Diaco's lead role at Connecticut will be equally challenging. So too will be replacing a coordinator in South Bend that guided Irish defenses ranked #23, #24, #2, and #31 during his four seasons. (Notre Dame had the #63-ranked scoring defense prior to his arrival.)

Five of Brian Kelly's nine initial hires are no longer in the fold (three are head coaches elsewhere, another a co-coordinator), including his most decorated in Diaco and most versatile piece in Martin.

Kelly's next two hires are crucial to the second phase of his Irish tenure. Challenges to that end include managing the expectations of co-defensive coordinator Kerry Cooks and 10-season Kelly assistant coach Mike Elston.

The same challenge exists on the offensive side of scrimmage where three assistants, passing game coordinator and long-time Kelly aid Mike Denbrock, running backs coach (and recruiting coordinator) Tony Alford, and offensive line coach Harry Hiestand (a former coordinator) have each earned the right to interview for the job.

Two new hires are essential, but Kelly's decision to position the new blood as coordinators in leadership roles, or as position coaches will have to be handled with a deft hand -- and with the program's well-being paramount to the process.

(*Jag: 'Just Another Guy' -- The term Smith offered on his status prior to Martin's tutelage that began in 2010.)

#3 -- Next Kids In

Twenty-three high school seniors are currently pledged to the Irish. Twenty-two have -- at least as reported -- qualified for admission to date.

That leaves three, potentially four, and according to Kelly, as many as five more prospects as possibilities to help fill out the 2014 roster.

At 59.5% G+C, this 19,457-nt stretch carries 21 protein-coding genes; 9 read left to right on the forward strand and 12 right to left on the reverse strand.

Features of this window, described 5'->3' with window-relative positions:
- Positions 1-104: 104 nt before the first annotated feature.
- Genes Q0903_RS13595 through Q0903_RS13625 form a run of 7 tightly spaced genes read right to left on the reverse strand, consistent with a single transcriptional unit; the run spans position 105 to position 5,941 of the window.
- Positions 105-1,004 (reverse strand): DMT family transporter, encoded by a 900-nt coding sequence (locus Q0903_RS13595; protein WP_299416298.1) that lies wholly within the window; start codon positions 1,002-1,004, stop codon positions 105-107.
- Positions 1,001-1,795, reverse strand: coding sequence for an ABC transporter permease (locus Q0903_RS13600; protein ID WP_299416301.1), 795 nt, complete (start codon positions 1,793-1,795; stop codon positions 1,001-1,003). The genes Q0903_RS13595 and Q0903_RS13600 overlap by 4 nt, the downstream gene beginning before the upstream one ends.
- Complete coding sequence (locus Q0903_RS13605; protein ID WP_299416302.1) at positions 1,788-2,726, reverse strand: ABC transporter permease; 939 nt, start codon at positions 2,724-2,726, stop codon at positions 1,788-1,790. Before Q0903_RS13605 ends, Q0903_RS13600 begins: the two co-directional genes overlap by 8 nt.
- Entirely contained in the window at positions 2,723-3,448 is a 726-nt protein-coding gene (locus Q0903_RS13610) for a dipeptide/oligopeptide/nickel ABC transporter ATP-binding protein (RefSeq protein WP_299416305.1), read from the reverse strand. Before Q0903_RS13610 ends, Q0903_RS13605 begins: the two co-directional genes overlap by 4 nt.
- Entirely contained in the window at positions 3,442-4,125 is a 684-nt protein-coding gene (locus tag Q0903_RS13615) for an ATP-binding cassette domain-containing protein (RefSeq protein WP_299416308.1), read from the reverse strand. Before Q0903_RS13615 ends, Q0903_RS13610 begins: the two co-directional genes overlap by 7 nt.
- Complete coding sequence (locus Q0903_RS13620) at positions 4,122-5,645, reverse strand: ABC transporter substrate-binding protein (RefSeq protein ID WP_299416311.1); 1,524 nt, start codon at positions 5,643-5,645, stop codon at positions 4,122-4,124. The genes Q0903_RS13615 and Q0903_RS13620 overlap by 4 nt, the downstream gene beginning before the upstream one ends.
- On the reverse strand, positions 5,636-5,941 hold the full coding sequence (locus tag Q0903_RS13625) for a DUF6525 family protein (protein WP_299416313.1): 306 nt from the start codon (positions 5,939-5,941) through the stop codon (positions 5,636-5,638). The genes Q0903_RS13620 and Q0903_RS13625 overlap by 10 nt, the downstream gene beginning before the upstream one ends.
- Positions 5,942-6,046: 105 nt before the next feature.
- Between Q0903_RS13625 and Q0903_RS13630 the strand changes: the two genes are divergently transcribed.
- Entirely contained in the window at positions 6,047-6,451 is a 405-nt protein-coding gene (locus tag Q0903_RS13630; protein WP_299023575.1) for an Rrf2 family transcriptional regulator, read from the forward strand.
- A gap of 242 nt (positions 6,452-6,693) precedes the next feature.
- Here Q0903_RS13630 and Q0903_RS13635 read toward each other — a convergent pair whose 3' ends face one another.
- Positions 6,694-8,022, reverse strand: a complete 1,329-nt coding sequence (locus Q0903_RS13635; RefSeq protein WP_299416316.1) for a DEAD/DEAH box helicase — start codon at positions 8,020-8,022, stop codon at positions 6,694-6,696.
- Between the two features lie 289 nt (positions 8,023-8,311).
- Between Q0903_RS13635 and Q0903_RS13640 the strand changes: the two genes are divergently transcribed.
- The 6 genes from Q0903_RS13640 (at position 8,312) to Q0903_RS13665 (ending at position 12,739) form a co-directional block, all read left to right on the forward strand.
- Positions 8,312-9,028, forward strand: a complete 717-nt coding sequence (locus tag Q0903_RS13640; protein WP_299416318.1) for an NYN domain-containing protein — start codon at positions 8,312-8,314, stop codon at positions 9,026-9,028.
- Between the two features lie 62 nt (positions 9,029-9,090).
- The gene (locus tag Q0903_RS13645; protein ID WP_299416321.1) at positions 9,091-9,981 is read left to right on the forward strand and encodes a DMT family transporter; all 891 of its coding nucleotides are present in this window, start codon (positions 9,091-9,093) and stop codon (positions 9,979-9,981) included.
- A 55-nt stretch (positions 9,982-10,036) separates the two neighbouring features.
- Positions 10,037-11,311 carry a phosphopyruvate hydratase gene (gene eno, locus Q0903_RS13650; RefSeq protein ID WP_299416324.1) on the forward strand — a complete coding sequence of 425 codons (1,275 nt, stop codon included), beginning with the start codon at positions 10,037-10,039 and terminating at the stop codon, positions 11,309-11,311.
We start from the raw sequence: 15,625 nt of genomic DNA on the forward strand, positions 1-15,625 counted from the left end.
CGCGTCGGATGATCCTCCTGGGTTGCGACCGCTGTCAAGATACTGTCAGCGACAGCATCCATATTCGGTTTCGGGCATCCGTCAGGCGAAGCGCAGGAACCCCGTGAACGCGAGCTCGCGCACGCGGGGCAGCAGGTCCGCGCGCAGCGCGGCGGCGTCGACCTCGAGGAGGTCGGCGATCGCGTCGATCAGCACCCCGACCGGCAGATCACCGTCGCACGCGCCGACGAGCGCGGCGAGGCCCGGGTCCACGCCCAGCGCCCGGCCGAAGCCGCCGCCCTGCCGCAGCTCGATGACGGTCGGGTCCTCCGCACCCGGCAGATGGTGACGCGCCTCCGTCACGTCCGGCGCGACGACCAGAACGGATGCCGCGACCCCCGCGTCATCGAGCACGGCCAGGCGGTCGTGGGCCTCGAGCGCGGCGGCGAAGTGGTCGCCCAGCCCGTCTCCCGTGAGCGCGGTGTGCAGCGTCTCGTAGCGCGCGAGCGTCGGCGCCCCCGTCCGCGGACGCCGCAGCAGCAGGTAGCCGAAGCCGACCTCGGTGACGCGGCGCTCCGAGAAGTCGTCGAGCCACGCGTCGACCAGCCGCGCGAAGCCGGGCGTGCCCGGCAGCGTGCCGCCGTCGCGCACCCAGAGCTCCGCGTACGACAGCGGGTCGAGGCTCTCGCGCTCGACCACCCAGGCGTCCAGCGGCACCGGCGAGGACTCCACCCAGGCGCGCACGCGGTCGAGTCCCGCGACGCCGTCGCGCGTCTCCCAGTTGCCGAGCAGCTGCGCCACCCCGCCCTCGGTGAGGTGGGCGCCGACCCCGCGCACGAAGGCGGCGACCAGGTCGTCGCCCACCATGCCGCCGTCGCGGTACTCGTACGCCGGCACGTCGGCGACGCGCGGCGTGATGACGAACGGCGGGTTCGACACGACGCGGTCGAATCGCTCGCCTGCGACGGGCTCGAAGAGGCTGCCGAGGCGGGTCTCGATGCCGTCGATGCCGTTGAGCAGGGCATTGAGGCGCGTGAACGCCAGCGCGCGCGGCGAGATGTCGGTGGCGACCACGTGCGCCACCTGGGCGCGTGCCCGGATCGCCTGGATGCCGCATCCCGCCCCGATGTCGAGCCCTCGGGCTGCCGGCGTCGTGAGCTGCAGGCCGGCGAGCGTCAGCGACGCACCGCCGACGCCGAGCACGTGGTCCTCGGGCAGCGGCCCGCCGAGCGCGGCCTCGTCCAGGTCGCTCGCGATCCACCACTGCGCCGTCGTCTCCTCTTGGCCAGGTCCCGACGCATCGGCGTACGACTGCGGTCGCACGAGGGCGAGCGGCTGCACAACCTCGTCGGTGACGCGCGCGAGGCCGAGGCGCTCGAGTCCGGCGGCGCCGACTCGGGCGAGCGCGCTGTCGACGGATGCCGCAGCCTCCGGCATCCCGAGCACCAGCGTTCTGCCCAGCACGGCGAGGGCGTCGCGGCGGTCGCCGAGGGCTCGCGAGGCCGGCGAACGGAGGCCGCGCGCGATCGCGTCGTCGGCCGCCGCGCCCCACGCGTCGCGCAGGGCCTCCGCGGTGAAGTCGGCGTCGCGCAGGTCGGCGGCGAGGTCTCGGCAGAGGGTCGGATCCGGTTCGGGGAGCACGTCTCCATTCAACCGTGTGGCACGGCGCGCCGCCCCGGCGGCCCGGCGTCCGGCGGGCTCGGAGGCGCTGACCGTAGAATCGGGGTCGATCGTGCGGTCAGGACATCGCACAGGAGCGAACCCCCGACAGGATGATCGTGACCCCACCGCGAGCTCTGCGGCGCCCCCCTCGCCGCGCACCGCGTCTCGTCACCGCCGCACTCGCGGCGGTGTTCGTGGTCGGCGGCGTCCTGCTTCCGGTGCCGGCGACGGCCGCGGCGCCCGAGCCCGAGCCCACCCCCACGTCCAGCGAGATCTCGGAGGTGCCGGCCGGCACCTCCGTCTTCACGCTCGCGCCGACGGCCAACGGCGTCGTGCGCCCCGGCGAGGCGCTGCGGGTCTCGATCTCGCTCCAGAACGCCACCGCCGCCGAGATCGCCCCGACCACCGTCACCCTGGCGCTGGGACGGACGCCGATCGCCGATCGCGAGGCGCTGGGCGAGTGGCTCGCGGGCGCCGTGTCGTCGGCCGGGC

"We're capable of taking 27. Whether we get to 27, I don't think we're going to get to that number," said Kelly when asked specifically about the numbers game that awaits (including medical casualties and transfers from the current team as well as fifth-year students).

A 25-player class that includes two (or if the recruiting gods are on Notre Dame's side, three) from yet-to-decide prospects such as linebacker Nyles Morgan (Crete, Ill.), wide receiver/safety Juju Smith (Long Beach, Calif.), wide receiver Michiah Quick (Fresno, Calif.), slot/receiver/athlete Charles Nelson (Daytona Beach, Fla.), and/or tight end Dallas Schultz (South Jordan, Utah) would position the Irish well, both for impact players in 2014 and into the aforementioned "Second Phase" of the Kelly era.

#4 -- Don't Lose to Rutgers

You want an unnecessary New Year's headache as a head coach? Lose as a two-touchdown favorite to bowl fodder Rutgers.

You want fan base consternation and angst? Post final records of 8-5, 8-5, 12-1, and 8-5. Not hard to discern the outlier in that pattern.

You want heat? Play in a bowl similar to the Sun Bowl or Pinstripe Bowl again in the near future.

(But that's a story for another season…)

Beat Rutgers, preferably with little cause for pause in the final quarter, and the 2013 Pinstripe Bowl will be considered a success -- then never talked about again. Top Stories